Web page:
As I rolled through the streets and watched the ponies go by, they seemed to reflect and absorb that atmosphere. Yes, sometimes it was dirty and noisy, with cranes on the horizon and smoky, industrialised air, but those features were more akin to a distinguished old man puffing on his pipe, years of stories beneath his receding hairline.
The colours of manes and fur, shops and signs, of the very sky itself, seemed darker yet somehow richer. Rather than try to clean and modernise everything, the citizens had built upon and contributed to the history and by doing so created a much more vivid and interesting place than I expected.
Or perhaps I had become so acclimatised to the sterile military base that even the slightest hint of intellectual flavour sent my imagination into hysterics.
Regardless, I was still reeling from the sights and sounds when I exited the carriage in a small plaza. A stallion with a thick Stalliongrad accent picked up his marefriend and spun her around as she laughed. Two younger fillies raced past me and vanished around a corner. Old and frail, a stallion with a walking stick slowly crossed the plaza, trudging through puddles without a second thought.
It was at that point that I realised I had no idea where to go. Rather than swallow my pride and ask somepony where I was, I entered a diner adjacent to the busy court. A friendly little place with red stools and seats, I slipped into a booth and idly flicked through the menu.
The waitress soon approached me, a friendly pink-maned mare. Unlike Gold, her smile was warm and genuine. “What can I get for you, sir?” The Trottingham accent was absent from her voice.
“Watson,” I said quickly. “Just call me Watson.” She chuckled and I flushed with embarrassment. Why would she care what my name was? I was just a customer. Her face was still friendly and expectant though, so I glanced at the menu and said the first thing I saw. “Uh, a daisy and daffodil sandwich, please.”
“Sure thing, Watson.” Even though I was still staring intently at the menu to avoid eye contact, I could hear the amusement in her voice.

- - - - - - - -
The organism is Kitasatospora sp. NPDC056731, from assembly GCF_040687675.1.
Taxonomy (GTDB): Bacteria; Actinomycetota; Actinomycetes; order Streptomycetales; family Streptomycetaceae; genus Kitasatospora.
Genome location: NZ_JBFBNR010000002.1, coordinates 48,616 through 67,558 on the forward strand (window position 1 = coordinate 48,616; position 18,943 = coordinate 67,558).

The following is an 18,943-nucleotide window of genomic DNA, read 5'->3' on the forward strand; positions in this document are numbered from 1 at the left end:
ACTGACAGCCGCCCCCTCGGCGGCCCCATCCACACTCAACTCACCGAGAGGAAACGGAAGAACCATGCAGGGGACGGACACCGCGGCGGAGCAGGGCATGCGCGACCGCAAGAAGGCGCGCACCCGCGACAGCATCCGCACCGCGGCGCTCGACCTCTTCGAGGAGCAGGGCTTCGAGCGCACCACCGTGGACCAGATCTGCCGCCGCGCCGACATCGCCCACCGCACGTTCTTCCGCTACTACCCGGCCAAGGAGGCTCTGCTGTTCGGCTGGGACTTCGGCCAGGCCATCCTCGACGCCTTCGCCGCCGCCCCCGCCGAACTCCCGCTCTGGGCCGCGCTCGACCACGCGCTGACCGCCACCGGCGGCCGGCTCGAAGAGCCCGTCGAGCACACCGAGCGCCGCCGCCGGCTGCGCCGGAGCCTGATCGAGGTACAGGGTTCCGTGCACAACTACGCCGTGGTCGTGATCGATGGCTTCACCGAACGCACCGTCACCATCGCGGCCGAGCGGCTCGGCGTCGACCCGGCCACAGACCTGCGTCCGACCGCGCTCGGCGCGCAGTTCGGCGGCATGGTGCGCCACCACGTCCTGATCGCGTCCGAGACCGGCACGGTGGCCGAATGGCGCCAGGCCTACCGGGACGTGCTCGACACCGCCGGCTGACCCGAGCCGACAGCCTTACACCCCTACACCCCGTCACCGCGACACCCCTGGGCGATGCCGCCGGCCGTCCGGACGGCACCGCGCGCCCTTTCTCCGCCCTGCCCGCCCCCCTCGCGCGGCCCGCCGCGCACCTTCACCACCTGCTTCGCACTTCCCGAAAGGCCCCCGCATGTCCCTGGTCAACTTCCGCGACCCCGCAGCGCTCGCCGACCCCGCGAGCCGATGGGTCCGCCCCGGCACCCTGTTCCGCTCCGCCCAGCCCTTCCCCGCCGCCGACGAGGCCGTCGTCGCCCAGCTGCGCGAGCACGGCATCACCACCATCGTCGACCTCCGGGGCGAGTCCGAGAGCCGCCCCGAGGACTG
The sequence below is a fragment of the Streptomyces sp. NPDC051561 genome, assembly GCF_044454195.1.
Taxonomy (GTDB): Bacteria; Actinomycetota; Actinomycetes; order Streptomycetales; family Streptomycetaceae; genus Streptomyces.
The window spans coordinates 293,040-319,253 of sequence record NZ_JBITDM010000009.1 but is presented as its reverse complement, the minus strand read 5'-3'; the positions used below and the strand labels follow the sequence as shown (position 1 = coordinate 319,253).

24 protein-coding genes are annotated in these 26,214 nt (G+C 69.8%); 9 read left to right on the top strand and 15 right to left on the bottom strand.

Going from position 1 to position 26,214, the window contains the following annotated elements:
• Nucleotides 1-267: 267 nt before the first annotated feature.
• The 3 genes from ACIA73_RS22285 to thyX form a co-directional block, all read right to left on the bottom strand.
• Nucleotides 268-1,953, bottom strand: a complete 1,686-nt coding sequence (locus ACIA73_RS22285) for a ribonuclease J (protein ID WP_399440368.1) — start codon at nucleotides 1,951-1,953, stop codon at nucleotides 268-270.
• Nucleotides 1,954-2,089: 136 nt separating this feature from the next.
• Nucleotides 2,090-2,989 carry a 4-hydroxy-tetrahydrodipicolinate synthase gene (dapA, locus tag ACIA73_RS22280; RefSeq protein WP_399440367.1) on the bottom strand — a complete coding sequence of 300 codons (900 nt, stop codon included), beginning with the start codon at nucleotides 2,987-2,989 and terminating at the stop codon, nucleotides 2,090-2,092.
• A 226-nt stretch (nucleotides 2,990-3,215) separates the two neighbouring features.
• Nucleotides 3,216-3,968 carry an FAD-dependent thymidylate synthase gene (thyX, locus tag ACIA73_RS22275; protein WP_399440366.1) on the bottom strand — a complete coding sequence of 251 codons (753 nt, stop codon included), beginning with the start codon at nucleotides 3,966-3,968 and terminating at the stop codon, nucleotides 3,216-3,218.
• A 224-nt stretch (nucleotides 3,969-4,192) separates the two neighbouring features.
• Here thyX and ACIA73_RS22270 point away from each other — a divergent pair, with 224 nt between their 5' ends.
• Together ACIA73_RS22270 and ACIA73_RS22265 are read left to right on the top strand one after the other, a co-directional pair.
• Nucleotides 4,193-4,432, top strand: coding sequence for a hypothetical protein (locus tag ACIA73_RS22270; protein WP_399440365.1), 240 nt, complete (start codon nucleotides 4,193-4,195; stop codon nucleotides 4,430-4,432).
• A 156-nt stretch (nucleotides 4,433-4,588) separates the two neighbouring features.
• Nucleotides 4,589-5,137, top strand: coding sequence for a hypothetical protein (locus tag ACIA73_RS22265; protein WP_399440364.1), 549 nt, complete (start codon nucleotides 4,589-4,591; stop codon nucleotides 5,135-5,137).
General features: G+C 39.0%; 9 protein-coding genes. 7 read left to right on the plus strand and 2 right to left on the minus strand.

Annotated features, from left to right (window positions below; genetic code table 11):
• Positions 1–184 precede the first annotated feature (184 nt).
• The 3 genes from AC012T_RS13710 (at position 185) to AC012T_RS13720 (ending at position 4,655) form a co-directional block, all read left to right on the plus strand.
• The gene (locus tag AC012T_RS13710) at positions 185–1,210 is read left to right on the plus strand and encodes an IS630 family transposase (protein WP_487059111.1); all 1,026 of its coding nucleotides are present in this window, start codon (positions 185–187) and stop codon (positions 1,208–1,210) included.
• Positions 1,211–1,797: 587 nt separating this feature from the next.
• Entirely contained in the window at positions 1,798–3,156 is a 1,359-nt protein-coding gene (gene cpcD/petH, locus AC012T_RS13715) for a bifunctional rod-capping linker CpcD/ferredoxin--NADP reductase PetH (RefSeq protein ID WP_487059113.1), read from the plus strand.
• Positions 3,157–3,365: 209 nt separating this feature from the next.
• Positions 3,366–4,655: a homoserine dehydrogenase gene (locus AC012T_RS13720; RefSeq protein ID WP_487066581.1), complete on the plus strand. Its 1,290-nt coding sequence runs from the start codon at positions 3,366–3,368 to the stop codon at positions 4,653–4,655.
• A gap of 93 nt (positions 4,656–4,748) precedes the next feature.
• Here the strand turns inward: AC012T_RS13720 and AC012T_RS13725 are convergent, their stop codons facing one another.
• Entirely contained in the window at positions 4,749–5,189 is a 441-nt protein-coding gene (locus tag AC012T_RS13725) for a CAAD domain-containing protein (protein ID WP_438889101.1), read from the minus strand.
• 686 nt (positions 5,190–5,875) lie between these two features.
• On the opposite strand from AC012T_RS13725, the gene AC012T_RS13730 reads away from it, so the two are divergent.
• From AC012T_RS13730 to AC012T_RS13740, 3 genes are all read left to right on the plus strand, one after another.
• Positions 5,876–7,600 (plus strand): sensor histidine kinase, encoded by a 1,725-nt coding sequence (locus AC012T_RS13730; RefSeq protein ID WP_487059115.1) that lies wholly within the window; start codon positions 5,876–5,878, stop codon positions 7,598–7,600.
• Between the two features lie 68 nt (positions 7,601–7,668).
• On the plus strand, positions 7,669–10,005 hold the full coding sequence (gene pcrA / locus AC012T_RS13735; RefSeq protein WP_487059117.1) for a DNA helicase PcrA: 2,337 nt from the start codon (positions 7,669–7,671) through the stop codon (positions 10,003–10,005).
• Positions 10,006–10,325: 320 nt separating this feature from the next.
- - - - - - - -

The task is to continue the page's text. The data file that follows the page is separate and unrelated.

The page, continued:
A minute later, she placed the plate down in front of me and I thanked her. To my surprise, rather than leaving me alone, she slipped into the booth and sat opposite me. I took a bite out of the sandwich and looked out the window to avoid her eyes once again.
“You don’t belong here,” she said thoughtfully. I glanced at her and she was also staring through the glass with a little smile on her lips.
“Sorry?” I asked, not sure if I heard her correctly.
“I saw you as soon as you got off that carriage. Your eyes were as big as saucers. Tell me Watson, have you ever been to a city before?”
I chewed and swallowed to buy some time. “Well, yes… but…”
“But none like this?” her purple eyes flicked to me once again.
“You’ve got good eyes, Watson. Most ponies who come here see exactly what they expect to see and nothing more.” The waitress leaned on the table and I subconsciously moved forward as well. “I think you see this city for what it truly is.”
As enthralled as I was by this mare, I couldn’t help asking, “Do you ask every customer these things?”
She looked a bit abashed as she fiddled with a loose strand of hair. “I’m sorry, I always do this. You just want to have lunch in peace.”
I stood up to stop her leaving so quickly that the table shuddered. “No, it’s fine. Please, continue. I was… I am very interested.”
With a smile, she sat back down.
“So why don’t I belong here?” I prompted.
“Because you see the truth where others see falsehood. That makes you a rare kind of pony in this city.”
“But you see it too. Does that mean you don’t belong either?”
She laughed a light musical sound that brought a smile to my face. “Trottingham is in my blood. I can’t imagine living anywhere else. No, I definitely belong here. I only see like you do because somepony pointed everything out to me.” The waitress leaned forward again, lowering her voice. “How the shadows below the cityscape are sometime darker than the night itself. How each and every face of each and every pony has a faint warm glow to it if you look close enough.” She returned to her relaxed posture. “But I didn’t realise those things on my own. You did, and therefore you do not belong.”
I felt slightly out of breath after hearing her speak. If it had been anypony else, at any other time, in any other place, I would have dismissed her words as silly philosophical gibberish. But she was right. I had seen exactly what she described.
“Your friend sounds like a smart pony.”
“My friend?” she raised an eyebrow.
“The pony who told you how to see the city,” I explained.
She laughed again. “I wouldn’t call him a friend. He doesn’t have any friends.”